Dear Friends and Allies,
In the coming days, the U.S. Supreme Court will announce its decision in June Medical Services v. Russo, the first abortion case since Justices Gorsuch and Kavanaugh became members of the Court. The Court will be ruling on the constitutionality of a Louisiana law that is identical to a Texas law struck down by the Supreme Court in the 2016 case Whole Woman's Health v. Hellerstedt. In that case, the Court held that a Texas law was unconstitutional because it imposed a substantial and undue burden on women seeking abortions. The law required physicians who perform abortions to have admitting privileges at a local hospital. Three years later, when considering June Medical Services, the U.S. Court of Appeals for the Fifth Circuit ignored Whole Woman's Health, and held that an identical admitting-privileges law in Louisiana did not impose a substantial or undue burden.
Contradictory? Yes. But these rulings are also in keeping with a Court that has never arrived upon a consistent view of the rights of the 51% of the population who have the capacity for pregnancy - the precursor to needing an abortion. Stories from two other Supreme Court cases illustrate this inconsistency.
The first is from Roe v. Wade. The named plaintiff, Jane Roe, was a pregnant woman living in Texas when she brought a lawsuit challenging the constitutionality of the Texas law that made it a crime to procure an abortion. Roe, however, was not alone in bringing this lawsuit. A married, heterosexual couple called Mary and John Doe also wanted to challenge the constitutionality of the Texas law.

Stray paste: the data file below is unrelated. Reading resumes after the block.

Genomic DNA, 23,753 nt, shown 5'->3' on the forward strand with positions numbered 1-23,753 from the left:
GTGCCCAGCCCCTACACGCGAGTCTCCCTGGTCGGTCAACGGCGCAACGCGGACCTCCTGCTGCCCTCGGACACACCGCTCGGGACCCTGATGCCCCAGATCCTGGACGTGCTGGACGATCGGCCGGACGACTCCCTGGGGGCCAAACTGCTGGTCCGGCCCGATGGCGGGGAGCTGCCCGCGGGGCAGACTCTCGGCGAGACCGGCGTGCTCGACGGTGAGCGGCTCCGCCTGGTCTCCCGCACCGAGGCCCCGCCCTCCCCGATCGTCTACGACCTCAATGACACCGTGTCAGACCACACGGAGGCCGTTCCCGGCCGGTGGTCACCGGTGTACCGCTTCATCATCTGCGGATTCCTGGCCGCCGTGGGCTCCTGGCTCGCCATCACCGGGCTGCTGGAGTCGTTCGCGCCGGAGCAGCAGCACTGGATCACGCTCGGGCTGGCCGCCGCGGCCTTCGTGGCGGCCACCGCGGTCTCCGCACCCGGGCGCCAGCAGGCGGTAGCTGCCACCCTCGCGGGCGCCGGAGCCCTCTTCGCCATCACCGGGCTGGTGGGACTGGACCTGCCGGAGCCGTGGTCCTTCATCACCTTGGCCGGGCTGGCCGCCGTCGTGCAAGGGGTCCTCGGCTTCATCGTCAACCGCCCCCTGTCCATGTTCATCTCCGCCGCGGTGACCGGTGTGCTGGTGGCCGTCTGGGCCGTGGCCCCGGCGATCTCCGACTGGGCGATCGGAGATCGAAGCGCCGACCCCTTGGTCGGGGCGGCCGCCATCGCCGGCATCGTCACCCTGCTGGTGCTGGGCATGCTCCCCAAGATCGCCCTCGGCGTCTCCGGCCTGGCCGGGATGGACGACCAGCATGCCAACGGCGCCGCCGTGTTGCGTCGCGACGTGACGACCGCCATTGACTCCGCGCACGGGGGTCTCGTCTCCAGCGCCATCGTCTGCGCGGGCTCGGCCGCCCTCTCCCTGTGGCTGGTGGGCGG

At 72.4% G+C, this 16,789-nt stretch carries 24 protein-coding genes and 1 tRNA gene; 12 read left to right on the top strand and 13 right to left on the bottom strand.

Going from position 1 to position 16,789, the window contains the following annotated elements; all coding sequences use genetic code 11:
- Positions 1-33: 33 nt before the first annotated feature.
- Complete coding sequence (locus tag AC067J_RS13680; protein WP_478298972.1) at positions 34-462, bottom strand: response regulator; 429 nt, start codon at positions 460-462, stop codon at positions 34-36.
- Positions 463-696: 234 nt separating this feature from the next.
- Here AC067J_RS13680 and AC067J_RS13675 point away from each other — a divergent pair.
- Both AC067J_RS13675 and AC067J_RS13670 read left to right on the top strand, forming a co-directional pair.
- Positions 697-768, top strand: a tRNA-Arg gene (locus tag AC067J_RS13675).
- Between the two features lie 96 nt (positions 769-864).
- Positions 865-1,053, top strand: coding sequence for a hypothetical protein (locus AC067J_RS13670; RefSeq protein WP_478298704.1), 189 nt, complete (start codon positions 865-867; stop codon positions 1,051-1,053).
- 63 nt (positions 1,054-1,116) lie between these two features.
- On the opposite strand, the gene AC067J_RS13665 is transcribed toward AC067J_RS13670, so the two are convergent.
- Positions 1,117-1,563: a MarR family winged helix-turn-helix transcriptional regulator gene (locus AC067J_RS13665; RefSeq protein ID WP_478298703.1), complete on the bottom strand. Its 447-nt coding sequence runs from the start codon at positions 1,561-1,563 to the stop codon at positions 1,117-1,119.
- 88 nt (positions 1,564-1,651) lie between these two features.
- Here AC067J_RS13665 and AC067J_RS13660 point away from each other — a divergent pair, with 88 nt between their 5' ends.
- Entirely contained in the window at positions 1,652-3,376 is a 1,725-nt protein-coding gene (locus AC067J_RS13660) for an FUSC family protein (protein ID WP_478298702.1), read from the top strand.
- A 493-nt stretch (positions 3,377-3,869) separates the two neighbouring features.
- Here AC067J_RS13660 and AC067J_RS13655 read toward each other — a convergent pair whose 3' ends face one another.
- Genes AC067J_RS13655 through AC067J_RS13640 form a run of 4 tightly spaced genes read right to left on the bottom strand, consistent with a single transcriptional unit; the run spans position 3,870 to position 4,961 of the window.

Like Jane Roe, this couple wanted to see Texas' abortion law declared unconstitutional. According to their complaint, Mrs. Doe was suffering from a neural-chemical disorder and her physician had advised her to avoid pregnancy until her condition had materially improved. Pursuant to medical advice, she had discontinued use of birth control pills (that were at the time manufactured with dangerously high levels of estrogen). If she were to become pregnant, she would have wanted to terminate the pregnancy by having an abortion performed by a "competent, licensed physician under safe, clinical conditions."
The Supreme Court denied the Does the right to sue in the federal court system. According to the Court, they did not have standing because they had no actual injury. Rather, they had "only an alleged 'detrimental effect upon [their] marital happiness' because they [were] forced to 'the choice of refraining from normal sexual relations or of endangering Mary Doe's health through a possible pregnancy.'" As the Court explained, "Their alleged injury rest[ed] on possible future contraceptive failure, possible future pregnancy, possible future unpreparedness for parenthood, and possible future impairment of health. Any one or more of these several possibilities may not take place and all may not combine."
In other words, the Does' injuries were merely speculative, not real or actual.
Eight years later, however, the Supreme Court saw the possibility of pregnancy in quite different terms when it considered the constitutionality of a California statutory rape law that penalized underage sexual intercourse for males but not females.